Previously: Infrequent Flyer (Part 2)

My mother was only going to be with us for the first weekend we were in Hawaii, so she and I had tried to plan as many fun adventures as possible while she was on the Big Island. Unfortunately, that meant me going back on my promise to Ray that I wouldn’t plan anything during our stay.

Technically, though, my mother planned the tour to Waipio Valley, so I can’t really take responsibility for that. All I had asked was that we have a tour in the afternoon, rather the morning, so that we could recover from our plane ride.

Being awake for 24 hours must have reset me in Hawaii time, though, because I was wide awake at my normal wake-up time, 7:00, even though I had only gotten about 6 hours of sleep the night before. Ray was asleep, though, so I left him in bed while I went to find breakfast.

The guest house was much different in the daytime. My mom (who is also a morning person) was up, and the two of us read through the welcome binder and noted all the signs around the room about preserving water (the entire water supply was through a rain catchment system) and how the solar water heater worked.

Our instructions said that breakfast was “in the greenhouse,” but we couldn’t figure out which building it was from our windows, so we went outside to investigate. Sure enough, directly opposite our building was a greenhouse, and we saw some people inside eating breakfast.

Fresh papaya and bananas were the first things I saw, and I took full advantage of the available fruit. The rest of the breakfast fare was typical: juice, cereal, milk, coffee, as well as assorted bagels, cream cheese, and other spreads.

We chatted with some of the other guests until our hostess, Bonnie, arrived, and my mother introduced us (my aunt went to high school with Bonnie, so we got a good deal on the rooms).

Later in the morning, after Ray was up and dressed, we headed east to Hilo for lunch before continuing up the coast towards Waipio Valley (the Valley of Kings). It was an hour and a half before we got to our destination, but we had left plenty of time, so we stopped at the Waipio Valley Lookout before starting the tour.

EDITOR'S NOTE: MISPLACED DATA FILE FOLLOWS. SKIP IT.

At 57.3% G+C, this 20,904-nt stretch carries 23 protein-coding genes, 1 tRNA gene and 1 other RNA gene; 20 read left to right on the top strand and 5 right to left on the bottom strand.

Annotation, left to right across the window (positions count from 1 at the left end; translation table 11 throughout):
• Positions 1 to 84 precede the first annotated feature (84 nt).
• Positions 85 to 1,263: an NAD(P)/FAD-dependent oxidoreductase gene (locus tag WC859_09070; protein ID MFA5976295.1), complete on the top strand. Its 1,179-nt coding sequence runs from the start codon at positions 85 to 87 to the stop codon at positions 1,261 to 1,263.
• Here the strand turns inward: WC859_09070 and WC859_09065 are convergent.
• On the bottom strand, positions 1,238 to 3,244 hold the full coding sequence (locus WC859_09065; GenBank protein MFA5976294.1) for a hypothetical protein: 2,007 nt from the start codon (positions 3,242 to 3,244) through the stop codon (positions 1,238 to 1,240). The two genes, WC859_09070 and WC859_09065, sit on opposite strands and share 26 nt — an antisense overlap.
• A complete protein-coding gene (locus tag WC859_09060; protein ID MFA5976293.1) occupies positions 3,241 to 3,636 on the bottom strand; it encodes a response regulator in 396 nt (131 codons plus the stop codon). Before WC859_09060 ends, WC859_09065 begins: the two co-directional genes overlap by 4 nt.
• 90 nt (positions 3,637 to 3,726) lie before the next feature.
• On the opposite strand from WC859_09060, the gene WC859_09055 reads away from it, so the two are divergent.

Our tour guide was a young Hawaiian by the name of Douglas (but everyone calls him “Toki,” since that’s his middle name), whose family owns some of the taro fields in Waipio Valley. He showed us a lot about local plants and their uses (the stinky Noni fruit with a smell that rivals Camembert apparently cures everything from a stiff shoulder to cancer, but if you’re suffering from nausea, you should chew on some young guava leaves), and he spent a great deal of time explaining that the King Kamehameha Bishop Estate, which owned Waipio Valley, lease land at very reasonable rates, but only to Hawaiians who are willing to farm taro through traditional means (no equipment other than your own two hands).

With electricity only running to the first five houses in the valley and only two roads into and out of the valley (one of which being a footpath only wide enough for one person on the face of a cliff, the other being a poorly-paved winding road built at 25% grade), it’s no wonder there are not people lining up to take advantage of the good rents.

But the valley itself has a very magical quality to it, and it certainly feels like paradise there. It’s just that the price of this particular paradise is manual labor, no electricity, and commuting from work to home via the river road (no really, it’s a road that’s also a river).

After the tour, we headed back down the coast towards Hilo. It was getting to be dinner time, so we stopped at Cafe Pesto, which had been recommended to us by my dad (apparently the owner is a son of one of his Peace Corps buddies).

It was a nice enough meal, but Ray and I were exhausted again, so we drove back to Volcano (at night, again…only this time approaching it from the opposite side of the mountain) to fall instantly asleep as soon as we got back.

Next: Volcano Day (Part 1)

Valley of the Kings
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